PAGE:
So, I actually looked through it as well. I remember so little of the story now; I barely remember writing the book now. It was all so long ago; I turned the book in to Kensington on May 15th, 2002. Christ, we were so broke then, cobbling together an income from Paul working part time and teaching aerobics, me writing, doing some part time work for a friend as their assistant, and eventually getting a part time job at the LGBT Community Center to supplement the writing income, as well as doing some freelance editorial work. I was mostly working for Bella Books then–yes, I got my start as an editor working for a lesbian publisher–before moving on to Harrington Park Press and then Bold Strokes Books. Bourbon Street Blues is, of course, the Southern Decadence book I’d been wanting to write ever since I first came to Decadence as a tourist back in the early 90’s. I was also writing the book, ironically, on 9/11–I didn’t actually work on it that day, but I always associate 9/11 with Bourbon Street Blues because I can remember being glued to the television in horror all day, and glancing over at the pile of pages on my desk and wondering if I could distract myself by working on the book. I never tried…I didn’t get back to working on the book for a few days. As I looked through Bourbon Street Blues last night, thinking about how Southern Decadence had just passed and how much the world, the event, the city, everything had changed since the days when I was writing this book.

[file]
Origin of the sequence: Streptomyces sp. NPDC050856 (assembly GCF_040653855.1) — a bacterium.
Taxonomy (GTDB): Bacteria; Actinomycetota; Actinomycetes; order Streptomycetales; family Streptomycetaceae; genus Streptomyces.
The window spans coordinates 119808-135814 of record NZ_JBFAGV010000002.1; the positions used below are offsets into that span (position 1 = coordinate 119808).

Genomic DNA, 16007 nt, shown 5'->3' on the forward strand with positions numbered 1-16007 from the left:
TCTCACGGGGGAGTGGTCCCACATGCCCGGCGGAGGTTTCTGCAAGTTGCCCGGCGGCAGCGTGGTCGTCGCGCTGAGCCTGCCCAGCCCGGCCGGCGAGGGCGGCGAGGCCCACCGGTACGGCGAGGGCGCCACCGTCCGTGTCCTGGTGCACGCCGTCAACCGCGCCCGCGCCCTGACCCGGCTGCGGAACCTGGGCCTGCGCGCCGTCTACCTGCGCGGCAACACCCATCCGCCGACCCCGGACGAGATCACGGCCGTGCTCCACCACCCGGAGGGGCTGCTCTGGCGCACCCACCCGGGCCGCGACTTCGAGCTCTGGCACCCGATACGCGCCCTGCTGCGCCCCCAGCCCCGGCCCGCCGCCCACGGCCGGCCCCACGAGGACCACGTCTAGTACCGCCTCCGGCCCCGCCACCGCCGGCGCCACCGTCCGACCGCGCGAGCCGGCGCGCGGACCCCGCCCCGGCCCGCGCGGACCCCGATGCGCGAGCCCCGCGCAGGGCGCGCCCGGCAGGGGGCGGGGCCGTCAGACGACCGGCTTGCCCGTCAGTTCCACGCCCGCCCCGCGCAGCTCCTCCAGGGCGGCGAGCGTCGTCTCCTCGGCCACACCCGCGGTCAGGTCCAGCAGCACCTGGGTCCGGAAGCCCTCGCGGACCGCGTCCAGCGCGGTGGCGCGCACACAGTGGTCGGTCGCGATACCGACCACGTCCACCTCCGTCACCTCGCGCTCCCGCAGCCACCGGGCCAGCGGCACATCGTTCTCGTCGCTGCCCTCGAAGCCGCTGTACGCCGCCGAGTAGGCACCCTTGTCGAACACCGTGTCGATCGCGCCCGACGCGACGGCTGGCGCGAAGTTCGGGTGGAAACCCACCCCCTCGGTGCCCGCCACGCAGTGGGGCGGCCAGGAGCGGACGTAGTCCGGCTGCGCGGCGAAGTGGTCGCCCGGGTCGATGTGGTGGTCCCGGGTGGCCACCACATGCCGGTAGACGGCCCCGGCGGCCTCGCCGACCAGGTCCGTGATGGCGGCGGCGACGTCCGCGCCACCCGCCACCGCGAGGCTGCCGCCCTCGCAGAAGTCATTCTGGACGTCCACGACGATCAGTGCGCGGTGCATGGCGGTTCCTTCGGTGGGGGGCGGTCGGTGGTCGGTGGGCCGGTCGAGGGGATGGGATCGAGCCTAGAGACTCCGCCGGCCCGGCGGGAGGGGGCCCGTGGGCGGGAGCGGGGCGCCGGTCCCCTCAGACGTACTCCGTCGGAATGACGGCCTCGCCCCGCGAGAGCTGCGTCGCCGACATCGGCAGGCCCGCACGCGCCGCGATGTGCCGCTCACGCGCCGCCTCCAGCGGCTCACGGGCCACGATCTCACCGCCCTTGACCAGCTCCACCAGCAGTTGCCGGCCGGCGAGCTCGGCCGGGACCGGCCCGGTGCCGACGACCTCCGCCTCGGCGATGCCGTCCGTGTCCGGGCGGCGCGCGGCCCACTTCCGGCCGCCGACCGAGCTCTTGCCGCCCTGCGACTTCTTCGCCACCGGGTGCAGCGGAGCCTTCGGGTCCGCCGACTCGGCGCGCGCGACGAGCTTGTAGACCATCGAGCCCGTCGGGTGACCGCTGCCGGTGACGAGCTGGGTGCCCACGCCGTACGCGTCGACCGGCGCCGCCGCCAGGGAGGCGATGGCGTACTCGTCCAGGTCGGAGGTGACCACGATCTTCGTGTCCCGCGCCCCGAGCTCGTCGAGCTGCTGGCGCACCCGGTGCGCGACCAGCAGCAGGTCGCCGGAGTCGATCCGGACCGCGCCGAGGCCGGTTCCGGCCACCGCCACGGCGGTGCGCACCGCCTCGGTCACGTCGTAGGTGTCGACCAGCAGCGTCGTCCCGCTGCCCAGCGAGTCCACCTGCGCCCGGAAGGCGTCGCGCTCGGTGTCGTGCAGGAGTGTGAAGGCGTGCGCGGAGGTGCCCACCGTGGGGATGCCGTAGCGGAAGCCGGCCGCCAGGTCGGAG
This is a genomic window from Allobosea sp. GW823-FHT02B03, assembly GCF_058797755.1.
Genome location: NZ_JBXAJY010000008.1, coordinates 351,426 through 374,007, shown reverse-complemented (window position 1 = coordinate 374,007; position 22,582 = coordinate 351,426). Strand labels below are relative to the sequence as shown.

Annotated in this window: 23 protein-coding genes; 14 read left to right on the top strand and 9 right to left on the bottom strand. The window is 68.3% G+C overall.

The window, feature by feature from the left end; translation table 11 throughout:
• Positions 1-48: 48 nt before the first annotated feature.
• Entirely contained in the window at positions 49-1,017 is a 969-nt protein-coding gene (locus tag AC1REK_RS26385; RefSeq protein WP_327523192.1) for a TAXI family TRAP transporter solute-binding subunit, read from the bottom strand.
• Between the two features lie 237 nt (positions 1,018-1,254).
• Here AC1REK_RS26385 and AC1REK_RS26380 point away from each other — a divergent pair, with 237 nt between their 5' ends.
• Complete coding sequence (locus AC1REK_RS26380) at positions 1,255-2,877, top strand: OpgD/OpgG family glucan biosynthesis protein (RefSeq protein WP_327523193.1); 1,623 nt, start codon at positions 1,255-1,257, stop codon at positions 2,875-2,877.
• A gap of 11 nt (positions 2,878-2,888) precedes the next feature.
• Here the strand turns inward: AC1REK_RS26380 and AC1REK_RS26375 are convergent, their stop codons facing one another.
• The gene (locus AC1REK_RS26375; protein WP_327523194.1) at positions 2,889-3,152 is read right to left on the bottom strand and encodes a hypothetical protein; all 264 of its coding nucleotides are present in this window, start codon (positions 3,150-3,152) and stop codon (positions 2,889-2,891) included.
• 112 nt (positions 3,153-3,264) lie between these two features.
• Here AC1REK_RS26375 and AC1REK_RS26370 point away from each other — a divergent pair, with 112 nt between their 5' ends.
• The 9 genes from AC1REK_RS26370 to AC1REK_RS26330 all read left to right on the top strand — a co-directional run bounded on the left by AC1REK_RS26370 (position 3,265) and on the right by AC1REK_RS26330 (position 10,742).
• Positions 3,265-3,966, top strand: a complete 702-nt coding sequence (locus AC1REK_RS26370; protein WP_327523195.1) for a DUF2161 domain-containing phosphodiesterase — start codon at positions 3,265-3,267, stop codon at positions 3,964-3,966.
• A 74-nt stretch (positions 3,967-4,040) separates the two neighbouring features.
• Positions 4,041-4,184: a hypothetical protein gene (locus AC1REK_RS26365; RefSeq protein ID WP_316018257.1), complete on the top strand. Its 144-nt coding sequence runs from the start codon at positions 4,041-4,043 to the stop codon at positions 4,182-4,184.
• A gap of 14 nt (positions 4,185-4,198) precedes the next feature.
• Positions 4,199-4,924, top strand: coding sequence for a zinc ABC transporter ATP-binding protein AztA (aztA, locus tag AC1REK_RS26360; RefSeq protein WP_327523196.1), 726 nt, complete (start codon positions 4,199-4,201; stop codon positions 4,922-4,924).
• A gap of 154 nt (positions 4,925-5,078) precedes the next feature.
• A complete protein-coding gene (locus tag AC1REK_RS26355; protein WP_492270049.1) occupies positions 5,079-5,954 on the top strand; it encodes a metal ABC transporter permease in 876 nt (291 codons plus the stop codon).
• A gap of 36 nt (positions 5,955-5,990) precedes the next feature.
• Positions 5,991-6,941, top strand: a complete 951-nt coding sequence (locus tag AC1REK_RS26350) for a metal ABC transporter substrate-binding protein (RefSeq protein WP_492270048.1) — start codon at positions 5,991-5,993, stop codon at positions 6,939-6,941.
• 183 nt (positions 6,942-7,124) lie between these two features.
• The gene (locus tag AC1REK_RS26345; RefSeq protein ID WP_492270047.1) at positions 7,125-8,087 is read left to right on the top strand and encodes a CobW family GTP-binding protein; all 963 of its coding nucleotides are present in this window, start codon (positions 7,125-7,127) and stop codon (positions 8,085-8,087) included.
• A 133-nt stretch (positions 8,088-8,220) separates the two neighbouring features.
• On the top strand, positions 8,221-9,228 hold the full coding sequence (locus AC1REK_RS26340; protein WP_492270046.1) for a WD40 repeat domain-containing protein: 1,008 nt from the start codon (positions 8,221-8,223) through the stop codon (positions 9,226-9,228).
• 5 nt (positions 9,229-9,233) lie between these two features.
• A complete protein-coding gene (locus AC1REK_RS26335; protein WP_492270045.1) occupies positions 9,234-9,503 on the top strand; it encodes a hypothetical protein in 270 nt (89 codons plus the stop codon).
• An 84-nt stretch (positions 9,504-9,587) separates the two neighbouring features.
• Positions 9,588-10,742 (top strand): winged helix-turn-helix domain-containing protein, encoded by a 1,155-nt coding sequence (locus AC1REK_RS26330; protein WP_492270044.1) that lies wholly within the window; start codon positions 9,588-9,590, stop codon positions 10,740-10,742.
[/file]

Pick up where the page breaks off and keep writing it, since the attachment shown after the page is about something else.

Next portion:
My career as a published writer of fiction dates back to 2000, with the publication of two short stories in the month of August, one in an anthology and the other in a magazine. It’ll turn twenty the month I turn fifty-nine; but I of course started getting paid to write (journalism) in 1996. I moved in with Paul and within a month had published my first column in a local queer newspaper in Minneapolis; as I used to say, Paul was my lucky charm for my writing career; it truly started when we moved in together.

So yes, he never has to worry about me going anywhere, since I do emotionally consider him entirely responsible for my career–and all of it tied up in a nice New Orleans bow. New Orleans inspired me, and I knew I would become a writer if I moved to New Orleans. I met Paul here, and while I was already writing before we moved here, New Orleans made it possible for me to meet the love of my life and create the career I’ve always dreamed of and wanted.